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CHAPTER 7

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“What makes equality such a difficult business is that we only want it with our superiors.”

-Henry Becque

Some workers earn more than others.

Differences in productive skills

Differences in the rate of return to these skills.

Compensating wage differences.

Discrimination

Unionization

What factors contribute to the shape of the distribution of earned income?

The distribution of earned income is positively skewed; i.e., there is a long right tail in this distribution.

A small percentage of all workers earn a disproportionately large share of the labor-market rewards for working.

Earnings differences across individuals exist due to:

Human capital investments that vary from worker to worker.

Age differences. (Young workers are still accumulating human capital, while older workers are collecting returns from earlier human capital investments.)

There is a positive correlation between ability and human capital investments, which “stretches out” the distribution of earnings in the working population.

Rate of Interest

MRRL

MRRH

MRR*

r

H*

HH

HL

Human Capital

The perfect-equality Lorenz curve is given by the line AB, indicating that each quintile of households gets 20 percent of aggregate income. The actual Lorenz curve describes the actual income distribution. The ratio of the shaded area to the area in the triangle ABC gives the Gini coefficient.

- The Gini coefficient:
- Increases as inequality increases.
- Summarizes the entire income distribution with a single number between 0 (perfect equality) and 1 (perfect inequality).

- Wage gaps are wage ratios between different percentiles in the distribution.
- Calculating Common Wage Gaps
- The 90-10 Wage Gap is the difference in the 90th and 10th percentiles as a percent of the 10th percentile wage, or (w90 – w10)/w10
- The 50-10 Wage Gap is the difference in the 50th and 10th percentiles as a percent of the 10th percentile wage, or (w50 – w10)/w10

The gap between those at the top of the earnings distribution and those at the bottom widened dramatically.

Earnings differentials widened across education groups, experience groups, and age groups.

Earnings differentials widened within demographic and skill groups.

Increasing technological change increased the productivity of skilled workers relative to unskilled workers.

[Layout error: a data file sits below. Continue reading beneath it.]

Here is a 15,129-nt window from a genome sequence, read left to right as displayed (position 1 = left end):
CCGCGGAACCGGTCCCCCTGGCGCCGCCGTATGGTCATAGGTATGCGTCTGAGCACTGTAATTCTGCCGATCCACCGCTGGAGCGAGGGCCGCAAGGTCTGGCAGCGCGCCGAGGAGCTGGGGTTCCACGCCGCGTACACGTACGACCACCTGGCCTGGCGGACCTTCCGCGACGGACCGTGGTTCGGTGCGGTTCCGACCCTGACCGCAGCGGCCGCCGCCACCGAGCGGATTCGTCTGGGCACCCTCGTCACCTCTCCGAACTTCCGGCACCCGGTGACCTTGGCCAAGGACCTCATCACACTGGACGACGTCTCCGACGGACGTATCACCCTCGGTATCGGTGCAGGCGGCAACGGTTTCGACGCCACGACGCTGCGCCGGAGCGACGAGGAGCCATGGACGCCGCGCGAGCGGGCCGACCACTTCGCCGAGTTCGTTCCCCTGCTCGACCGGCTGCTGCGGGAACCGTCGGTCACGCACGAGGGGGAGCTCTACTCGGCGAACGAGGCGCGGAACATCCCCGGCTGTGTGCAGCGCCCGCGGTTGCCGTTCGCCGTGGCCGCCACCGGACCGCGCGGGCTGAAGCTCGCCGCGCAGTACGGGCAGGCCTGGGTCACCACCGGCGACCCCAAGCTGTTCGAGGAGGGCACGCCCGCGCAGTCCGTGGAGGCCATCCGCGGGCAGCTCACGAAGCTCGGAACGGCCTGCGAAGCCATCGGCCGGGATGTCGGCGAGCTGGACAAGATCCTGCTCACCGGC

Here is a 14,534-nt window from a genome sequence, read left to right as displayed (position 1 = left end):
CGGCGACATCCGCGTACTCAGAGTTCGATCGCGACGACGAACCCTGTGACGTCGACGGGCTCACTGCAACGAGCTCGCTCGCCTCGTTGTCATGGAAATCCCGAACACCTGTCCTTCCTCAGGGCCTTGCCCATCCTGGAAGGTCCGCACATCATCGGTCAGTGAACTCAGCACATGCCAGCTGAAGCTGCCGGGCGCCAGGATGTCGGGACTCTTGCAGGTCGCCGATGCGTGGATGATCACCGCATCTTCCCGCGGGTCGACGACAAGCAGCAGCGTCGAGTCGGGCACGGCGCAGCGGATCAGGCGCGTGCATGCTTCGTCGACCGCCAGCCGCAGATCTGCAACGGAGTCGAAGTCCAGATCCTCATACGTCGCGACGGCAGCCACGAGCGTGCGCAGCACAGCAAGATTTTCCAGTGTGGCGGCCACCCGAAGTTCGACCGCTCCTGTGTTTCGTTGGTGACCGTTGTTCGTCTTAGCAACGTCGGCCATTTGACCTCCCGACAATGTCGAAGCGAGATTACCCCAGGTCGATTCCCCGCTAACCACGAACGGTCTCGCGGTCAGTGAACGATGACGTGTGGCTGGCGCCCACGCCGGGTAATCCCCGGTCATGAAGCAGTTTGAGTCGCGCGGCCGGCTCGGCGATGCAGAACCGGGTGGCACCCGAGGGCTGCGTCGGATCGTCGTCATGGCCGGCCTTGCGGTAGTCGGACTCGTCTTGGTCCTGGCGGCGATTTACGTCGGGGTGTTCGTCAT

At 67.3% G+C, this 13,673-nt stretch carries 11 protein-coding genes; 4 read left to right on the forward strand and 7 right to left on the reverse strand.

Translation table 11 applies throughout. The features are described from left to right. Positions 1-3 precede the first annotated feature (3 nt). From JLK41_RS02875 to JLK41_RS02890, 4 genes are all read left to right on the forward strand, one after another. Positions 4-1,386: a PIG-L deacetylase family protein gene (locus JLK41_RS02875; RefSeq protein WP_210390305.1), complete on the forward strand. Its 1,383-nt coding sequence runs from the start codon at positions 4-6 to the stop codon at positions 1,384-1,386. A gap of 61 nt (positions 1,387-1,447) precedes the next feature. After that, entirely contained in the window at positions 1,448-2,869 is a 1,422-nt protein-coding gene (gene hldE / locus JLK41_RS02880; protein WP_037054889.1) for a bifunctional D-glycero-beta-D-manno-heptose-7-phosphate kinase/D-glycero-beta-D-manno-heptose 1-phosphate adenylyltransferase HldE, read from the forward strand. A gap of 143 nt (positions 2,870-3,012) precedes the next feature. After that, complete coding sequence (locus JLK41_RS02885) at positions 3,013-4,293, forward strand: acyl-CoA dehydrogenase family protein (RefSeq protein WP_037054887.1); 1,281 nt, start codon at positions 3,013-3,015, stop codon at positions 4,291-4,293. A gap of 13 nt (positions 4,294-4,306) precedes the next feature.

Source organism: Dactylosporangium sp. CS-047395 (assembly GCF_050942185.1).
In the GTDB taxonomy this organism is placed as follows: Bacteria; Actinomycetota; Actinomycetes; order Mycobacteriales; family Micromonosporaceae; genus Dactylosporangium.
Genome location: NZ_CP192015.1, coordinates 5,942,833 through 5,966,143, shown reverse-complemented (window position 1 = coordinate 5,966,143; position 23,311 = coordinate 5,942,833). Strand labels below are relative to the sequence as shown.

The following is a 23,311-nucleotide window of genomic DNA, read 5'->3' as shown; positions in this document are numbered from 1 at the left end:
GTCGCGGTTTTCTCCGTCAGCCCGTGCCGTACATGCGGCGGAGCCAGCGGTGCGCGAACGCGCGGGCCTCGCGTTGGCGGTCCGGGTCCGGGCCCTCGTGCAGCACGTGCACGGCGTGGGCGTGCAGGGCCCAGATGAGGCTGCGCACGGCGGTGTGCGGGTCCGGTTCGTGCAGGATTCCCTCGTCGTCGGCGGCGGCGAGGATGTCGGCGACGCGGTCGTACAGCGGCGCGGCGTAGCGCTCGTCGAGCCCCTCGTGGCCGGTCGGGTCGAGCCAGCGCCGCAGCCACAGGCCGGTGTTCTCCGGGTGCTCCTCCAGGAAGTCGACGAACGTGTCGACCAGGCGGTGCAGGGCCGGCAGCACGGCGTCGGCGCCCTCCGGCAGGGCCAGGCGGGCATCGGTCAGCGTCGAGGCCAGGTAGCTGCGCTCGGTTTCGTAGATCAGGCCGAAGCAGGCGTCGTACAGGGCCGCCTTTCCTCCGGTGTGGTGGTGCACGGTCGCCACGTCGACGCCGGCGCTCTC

Demand for skilled workers increased relatively more than demand increased for unskilled workers.

Increased international trade: imported goods substitute for domestic production by unskilled workers.

Demand for skilled workers increased relatively more than demand increased for unskilled workers.

Increasing technological change increased the productivity of skilled workers relative to unskilled workers.

A decrease in the supply of skilled workers or an increase in the demand for skilled workers could cause a widening of the wage gap.

Relative Wage of Skilled Workers

S1

S0

r1

C

r0

A

D1

B

D0

p0

p1

Relative Employment of Skilled Workers

The downward-sloping demand curve implies that employers wish to hire relatively fewer skilled workers when the relative wage of skilled workers is high. The perfectly inelastic supply curve, S0, indicates that the relative number of skilled workers is fixed. Initially, the labor market is in equilibrium at point A. Suppose the relative supply of skilled workers increases to S1. The rising relative wage of skilled workers can then be explained only if there was a sizable outward shift in relative demand from D0 to D1 (ending at point C).

Supply shifts.

Increased international trade.

Skill-biased technological change.

Institutional changes in the U.S. labor market.

Decline in Unionization

Decreases in the Inflation-Adjusted Minimum Wage

The superstar phenomenon – a few persons in some professions have very high earnings and dominate their fields: athletes, actors, musicians, authors

Even if a “job” is the same, individuals bring different skills to these same jobs.

There is a positive correlation between the labor-market skills, and earnings, of parents and their children.

High-income parents typically invest more in the education of their children than do low-income parents.

However, there is a tendency for income differences across families to get smaller over time (“regression toward the mean”).

Earnings of Children

A, Slope = 1

C, Slope is between 0 and 1

B, Slope = 0

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Earnings of Parents

The slope of the regression line between child earnings and parental earnings is the intergenerational correlation. If the slope equals 1, the parent’s earnings persists entirely into the next generation, and there is no regression toward the mean. If the slope equals 0, the earnings of children are independent of the earnings of their parents, and there is complete regression toward the mean.

The quality of the social environment in which a child grows up helps determine the acquisition of human capital.

Quality of the residential neighborhood.

Importance of religious organizations.

Socioeconomic background of peers, such as neighbors and classmates.